prosody (and perhaps semantics, rhetoric, and studies of literary and poetic
devices), and Islamic 'irfan.

The problem of determinism and free will (jabr
wa ikhtiyar) is the same as the problem of predestination and Divine
Providence qada' wa qadar, the first formulation relates to man and his
free will, while the second one relates to God. This problem also raises the
issue of Divine Justice, because there is an explicit connection between
determinism and injustice on the one hand, and free will and justice on the
other.

The problem of justice raises the issue of the
essential good and evil of actions, and the latter in its turn brings along with
it the problem of the validity of reason and purely rational judgements. These
problems together lead to the discussion of Divine wisdom (that is the notion
that there is a judicious purpose and aim behind Divine Acts) [4],
and thereby, gradually, to the debate about the unity of Divine Acts and the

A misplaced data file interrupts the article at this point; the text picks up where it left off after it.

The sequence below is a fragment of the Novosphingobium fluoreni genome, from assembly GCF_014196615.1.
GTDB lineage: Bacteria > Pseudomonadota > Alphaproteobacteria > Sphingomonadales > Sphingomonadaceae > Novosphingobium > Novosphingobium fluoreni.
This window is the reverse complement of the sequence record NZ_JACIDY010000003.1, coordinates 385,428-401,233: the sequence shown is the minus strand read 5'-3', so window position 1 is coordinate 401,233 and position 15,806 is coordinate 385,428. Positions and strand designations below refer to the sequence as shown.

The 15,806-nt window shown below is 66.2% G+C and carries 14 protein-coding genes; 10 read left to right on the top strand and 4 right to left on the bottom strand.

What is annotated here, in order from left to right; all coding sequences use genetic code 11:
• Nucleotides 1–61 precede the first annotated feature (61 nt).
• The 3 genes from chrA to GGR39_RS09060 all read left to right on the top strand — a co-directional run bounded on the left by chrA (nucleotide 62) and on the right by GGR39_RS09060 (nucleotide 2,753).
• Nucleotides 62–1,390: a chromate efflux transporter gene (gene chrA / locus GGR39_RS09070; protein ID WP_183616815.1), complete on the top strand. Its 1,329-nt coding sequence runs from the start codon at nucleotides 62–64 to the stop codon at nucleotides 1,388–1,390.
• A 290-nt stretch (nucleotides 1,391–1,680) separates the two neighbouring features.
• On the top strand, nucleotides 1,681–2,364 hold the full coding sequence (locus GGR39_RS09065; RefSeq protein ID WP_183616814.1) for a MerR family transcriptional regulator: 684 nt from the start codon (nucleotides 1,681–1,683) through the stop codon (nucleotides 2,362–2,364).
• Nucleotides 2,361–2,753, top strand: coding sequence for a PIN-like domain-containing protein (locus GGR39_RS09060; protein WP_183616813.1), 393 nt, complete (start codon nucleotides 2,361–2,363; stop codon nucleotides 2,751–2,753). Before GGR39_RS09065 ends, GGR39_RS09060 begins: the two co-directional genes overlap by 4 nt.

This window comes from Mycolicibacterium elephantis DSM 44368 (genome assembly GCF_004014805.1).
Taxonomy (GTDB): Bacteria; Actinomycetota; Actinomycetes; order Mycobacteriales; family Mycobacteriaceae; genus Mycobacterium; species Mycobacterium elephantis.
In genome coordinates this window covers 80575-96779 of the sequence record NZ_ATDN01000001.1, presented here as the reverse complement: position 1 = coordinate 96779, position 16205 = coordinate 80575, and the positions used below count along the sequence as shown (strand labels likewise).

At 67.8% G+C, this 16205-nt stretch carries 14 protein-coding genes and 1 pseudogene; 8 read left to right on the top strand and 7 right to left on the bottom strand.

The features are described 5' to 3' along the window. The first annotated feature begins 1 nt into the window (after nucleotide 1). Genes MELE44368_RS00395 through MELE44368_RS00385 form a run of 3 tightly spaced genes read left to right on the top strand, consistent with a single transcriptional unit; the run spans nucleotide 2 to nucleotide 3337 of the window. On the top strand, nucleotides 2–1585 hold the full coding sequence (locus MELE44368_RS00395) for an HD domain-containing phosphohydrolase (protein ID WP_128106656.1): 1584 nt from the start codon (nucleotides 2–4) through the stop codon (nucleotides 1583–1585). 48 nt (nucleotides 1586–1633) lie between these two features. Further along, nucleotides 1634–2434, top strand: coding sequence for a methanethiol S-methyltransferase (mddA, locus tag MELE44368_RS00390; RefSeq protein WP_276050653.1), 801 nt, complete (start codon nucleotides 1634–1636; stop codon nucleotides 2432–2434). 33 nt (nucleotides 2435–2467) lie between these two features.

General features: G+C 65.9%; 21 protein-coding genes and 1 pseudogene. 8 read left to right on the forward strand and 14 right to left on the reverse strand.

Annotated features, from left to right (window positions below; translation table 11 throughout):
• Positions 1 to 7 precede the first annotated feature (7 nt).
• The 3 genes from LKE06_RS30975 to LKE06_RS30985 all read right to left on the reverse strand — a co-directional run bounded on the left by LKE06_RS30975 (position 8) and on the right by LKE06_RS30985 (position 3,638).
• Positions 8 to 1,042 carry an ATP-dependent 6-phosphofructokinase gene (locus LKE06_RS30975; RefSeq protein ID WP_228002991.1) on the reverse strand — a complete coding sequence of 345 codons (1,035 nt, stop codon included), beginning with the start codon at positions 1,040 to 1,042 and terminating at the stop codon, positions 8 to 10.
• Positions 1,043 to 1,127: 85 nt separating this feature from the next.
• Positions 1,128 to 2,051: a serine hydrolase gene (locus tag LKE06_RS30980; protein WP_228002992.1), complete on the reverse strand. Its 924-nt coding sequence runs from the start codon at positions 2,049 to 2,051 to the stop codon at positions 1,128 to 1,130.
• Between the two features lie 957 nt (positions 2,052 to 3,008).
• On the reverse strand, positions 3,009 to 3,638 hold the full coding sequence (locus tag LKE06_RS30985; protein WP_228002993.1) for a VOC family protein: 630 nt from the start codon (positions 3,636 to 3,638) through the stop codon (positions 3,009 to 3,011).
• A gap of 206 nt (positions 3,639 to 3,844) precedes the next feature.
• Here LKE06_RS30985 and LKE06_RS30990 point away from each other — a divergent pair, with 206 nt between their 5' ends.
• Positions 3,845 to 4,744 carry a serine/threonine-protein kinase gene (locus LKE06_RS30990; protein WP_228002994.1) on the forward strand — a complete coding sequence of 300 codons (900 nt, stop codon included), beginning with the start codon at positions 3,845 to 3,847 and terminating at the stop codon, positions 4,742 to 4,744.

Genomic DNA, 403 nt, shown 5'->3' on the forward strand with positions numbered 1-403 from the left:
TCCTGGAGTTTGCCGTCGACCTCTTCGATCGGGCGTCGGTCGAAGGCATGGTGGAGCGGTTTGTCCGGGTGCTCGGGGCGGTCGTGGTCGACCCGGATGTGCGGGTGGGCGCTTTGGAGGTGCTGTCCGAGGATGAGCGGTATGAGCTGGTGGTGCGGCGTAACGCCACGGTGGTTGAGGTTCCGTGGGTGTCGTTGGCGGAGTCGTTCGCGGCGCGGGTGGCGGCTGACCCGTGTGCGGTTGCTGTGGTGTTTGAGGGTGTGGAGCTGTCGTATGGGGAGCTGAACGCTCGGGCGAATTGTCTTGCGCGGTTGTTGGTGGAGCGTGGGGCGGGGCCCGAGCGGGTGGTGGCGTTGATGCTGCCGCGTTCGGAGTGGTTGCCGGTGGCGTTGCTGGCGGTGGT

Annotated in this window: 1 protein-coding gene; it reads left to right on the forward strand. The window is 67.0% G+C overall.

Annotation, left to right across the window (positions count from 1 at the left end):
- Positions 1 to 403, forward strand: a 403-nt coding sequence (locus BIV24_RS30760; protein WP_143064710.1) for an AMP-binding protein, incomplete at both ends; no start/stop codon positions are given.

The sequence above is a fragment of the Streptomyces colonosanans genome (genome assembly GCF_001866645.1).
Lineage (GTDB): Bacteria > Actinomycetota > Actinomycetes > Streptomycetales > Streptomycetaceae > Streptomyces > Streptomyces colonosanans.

unity of the Attributes, as we shall explain later.

The formation of opposite camps in the debates of
kalam, later acquired a great scope, and extended to many philosophical
problems, such as, substance and accident, nature of indivisible particles which
constitute physical bodies, the problem of space, etc. This was because, in the
view of the mutakallimun, discussion of such issues was considered a
prelude to the debate about theological matters, particularly those related with
mabda' (primeval origin) and ma'ad (resurrection). In this way
many of the problems of philosophy entered 'ilm al-kalam, and now there
are many problems common to both.

If one were to study the books on kalam,
specially those written after the 7th/l3th century, one would see that most
of them deal with the same problems as those discussed by philosophers -
especially, Muslim philosophers - in their books.

Islamic philosophy and kalam have greatly
influenced each other. One of the results was that kalam raised new
problems for philosophy, and philosophy helped in widening the scope of
kalam, in the sense that dealing with many philosophical problems
came to be considered necessary in kalam. With God's help, we hope to
give an example of each of these two results of reciprocal influence between
philosophy and kalam.


Al-Kalam al-'Aqli and al-Kalam
al-Naqli: